3.3. Effect of Time

The contact time is one of the essential parameters in the removal of pollutants. In this study, a series of sample solutions of each poison were considered at 25 mgL−1 concentration. 5 mgL−1 TNP was added to the solution at pH 7 and different contact times of 1 to 30 min were examined. Figure 3 shows the effect of contact time variation on the removal capacity of diazinon and chlorpyrifos poisons by TNP.

Figure 3: Effect of contact time on adsorption of diazinon and chlorpyrifos by TNP.

The results showed that the increase in the contact time increases the removal capacity of both poisons under study and the highest amounts of diazinon and chlorpyrifos adsorption were achieved at the contact times of 10 and 18 min, respectively. After the given times, the removal amount does not show any change. The results showed that this synthesized copolymer is able to adsorb the whole amount of poison which can be removed in a short time span. As can be seen in SEM images (Figure 1), these proper kinetics are due to the many nanometric cavities on the surface of the synthesized adsorbent which makes the quick adsorption of these poisons.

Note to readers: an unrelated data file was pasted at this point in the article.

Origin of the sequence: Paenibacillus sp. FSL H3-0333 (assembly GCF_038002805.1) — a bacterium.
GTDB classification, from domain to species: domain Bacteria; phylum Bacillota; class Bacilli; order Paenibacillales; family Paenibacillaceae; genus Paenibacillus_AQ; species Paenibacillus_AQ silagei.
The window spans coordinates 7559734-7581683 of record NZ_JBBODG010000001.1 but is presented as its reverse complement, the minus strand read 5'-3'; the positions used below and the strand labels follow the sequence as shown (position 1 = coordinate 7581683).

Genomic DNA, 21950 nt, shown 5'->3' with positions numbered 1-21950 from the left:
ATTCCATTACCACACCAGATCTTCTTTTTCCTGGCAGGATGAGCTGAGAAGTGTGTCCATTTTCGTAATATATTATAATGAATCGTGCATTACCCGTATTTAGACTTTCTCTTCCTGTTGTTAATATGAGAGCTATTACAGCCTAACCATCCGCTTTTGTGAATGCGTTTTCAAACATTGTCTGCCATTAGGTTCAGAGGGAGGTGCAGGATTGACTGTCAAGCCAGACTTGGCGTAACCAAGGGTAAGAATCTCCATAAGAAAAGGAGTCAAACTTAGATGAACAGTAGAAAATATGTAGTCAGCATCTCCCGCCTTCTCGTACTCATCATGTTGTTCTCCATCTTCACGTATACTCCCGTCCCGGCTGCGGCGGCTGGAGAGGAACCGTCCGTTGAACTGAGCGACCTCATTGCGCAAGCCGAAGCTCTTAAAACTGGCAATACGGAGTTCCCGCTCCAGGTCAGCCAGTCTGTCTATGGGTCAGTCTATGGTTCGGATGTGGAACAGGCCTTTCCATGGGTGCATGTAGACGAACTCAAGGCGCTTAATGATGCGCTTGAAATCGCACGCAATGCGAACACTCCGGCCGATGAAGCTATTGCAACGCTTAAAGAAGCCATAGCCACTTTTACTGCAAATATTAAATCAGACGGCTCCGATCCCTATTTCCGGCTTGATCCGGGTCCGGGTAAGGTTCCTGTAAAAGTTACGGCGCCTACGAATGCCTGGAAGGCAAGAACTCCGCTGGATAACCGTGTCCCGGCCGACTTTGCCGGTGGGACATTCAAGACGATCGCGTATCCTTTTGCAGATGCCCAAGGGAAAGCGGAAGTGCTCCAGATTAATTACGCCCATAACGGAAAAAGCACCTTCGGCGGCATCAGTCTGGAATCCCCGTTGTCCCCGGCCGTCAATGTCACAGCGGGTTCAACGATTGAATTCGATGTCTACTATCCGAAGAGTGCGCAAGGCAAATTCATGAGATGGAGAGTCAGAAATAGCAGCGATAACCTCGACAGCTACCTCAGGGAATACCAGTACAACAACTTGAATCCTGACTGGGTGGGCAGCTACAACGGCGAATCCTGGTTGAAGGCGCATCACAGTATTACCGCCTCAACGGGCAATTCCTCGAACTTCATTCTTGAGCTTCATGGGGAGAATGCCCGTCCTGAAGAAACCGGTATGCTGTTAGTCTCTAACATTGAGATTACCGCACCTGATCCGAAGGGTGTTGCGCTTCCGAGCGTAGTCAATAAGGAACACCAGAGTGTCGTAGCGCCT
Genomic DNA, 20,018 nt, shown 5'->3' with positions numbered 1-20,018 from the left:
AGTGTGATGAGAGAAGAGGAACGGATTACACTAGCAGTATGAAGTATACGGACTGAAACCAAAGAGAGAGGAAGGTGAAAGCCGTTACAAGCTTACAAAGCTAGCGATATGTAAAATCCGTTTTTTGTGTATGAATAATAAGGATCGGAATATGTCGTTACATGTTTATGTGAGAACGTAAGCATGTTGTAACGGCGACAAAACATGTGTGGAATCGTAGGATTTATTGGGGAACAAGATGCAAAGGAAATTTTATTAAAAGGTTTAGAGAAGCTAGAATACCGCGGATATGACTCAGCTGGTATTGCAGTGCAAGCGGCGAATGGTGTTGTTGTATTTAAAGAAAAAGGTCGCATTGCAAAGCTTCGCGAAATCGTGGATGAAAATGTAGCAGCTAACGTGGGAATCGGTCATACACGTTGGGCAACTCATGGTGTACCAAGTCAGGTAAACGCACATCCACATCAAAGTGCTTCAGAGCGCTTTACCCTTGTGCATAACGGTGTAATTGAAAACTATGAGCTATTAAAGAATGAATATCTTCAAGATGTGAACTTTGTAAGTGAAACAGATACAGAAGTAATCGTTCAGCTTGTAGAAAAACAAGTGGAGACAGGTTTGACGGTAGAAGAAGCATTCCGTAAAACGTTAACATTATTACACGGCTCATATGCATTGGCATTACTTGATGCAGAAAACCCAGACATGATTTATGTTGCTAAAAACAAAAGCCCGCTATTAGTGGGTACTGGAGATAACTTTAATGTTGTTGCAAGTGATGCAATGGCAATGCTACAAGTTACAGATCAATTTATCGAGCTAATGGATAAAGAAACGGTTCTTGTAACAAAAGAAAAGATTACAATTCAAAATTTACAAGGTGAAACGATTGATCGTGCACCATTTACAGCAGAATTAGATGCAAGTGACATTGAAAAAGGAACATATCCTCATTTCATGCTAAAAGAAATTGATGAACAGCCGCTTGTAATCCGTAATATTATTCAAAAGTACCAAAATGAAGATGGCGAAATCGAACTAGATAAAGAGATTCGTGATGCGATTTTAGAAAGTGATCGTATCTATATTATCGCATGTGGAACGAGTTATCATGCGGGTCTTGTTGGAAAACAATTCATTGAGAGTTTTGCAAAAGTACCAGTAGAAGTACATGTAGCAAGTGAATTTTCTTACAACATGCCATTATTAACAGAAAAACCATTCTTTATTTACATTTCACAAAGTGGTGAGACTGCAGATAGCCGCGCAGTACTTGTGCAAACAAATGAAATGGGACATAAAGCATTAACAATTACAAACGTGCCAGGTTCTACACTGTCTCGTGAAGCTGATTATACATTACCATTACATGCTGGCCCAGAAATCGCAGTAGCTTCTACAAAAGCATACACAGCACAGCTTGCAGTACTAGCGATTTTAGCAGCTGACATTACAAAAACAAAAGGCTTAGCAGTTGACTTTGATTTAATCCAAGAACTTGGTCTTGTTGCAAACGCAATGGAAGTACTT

3.4. Effect of Initial Concentration

In order to investigate the initial concentration of the poisons on their removal capacity, a series of sample solutions of diazinon and chlorpyrifos with the concentration of 25, 50, 80, 100, 120, and 150 (mgL−1) were prepared out of their primary stocks (500 mgL−1). These experiments were carried out with 0.05 gr TNP, at pH 7 and at the room temperature. The contact time was considered 10 and 18 min for diazinon and chlorpyrifos, respectively, which is the equilibrium contact time for the adsorption of these poisons by TNP. The effects of the initial concentration of the poisons on their removal amount by TNP are shown in Figure 4. The results show that, up to 50 mgL−1 of concentration, the removal amount for both poisons is above 95%; however, at higher concentrations, the removal amount decreases for both poisons. The decrease amount is more for halogenated chlorpyrifos in comparison to nonhalogenated diazinon which can be due to their molecular formation and chemical structure.